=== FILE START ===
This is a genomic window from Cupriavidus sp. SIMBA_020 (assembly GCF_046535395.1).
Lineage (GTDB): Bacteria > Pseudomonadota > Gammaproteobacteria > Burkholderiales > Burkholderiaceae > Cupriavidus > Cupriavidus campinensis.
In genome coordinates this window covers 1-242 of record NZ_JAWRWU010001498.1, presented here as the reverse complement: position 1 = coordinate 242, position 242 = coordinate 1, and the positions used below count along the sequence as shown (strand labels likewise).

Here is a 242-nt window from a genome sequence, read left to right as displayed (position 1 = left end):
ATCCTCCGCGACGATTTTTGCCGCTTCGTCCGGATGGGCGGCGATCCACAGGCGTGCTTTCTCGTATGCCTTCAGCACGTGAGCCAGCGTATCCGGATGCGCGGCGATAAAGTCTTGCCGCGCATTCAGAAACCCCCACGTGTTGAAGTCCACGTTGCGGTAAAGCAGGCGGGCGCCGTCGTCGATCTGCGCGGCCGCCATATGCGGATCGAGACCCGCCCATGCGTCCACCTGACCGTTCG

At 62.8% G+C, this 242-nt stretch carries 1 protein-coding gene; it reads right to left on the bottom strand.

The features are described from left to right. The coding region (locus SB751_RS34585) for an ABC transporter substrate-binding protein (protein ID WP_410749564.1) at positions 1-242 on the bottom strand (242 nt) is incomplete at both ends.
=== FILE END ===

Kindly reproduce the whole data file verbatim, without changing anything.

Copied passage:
This is a genomic window from Cupriavidus sp. SIMBA_020 (assembly GCF_046535395.1).
Lineage (GTDB): Bacteria > Pseudomonadota > Gammaproteobacteria > Burkholderiales > Burkholderiaceae > Cupriavidus > Cupriavidus campinensis.
In genome coordinates this window covers 1-242 of record NZ_JAWRWU010001498.1, presented here as the reverse complement: position 1 = coordinate 242, position 242 = coordinate 1, and the positions used below count along the sequence as shown (strand labels likewise).

Here is a 242-nt window from a genome sequence, read left to right as displayed (position 1 = left end):
ATCCTCCGCGACGATTTTTGCCGCTTCGTCCGGATGGGCGGCGATCCACAGGCGTGCTTTCTCGTATGCCTTCAGCACGTGAGCCAGCGTATCCGGATGCGCGGCGATAAAGTCTTGCCGCGCATTCAGAAACCCCCACGTGTTGAAGTCCACGTTGCGGTAAAGCAGGCGGGCGCCGTCGTCGATCTGCGCGGCCGCCATATGCGGATCGAGACCCGCCCATGCGTCCACCTGACCGTTCG

At 62.8% G+C, this 242-nt stretch carries 1 protein-coding gene; it reads right to left on the bottom strand.

The features are described from left to right. The coding region (locus SB751_RS34585) for an ABC transporter substrate-binding protein (protein ID WP_410749564.1) at positions 1-242 on the bottom strand (242 nt) is incomplete at both ends.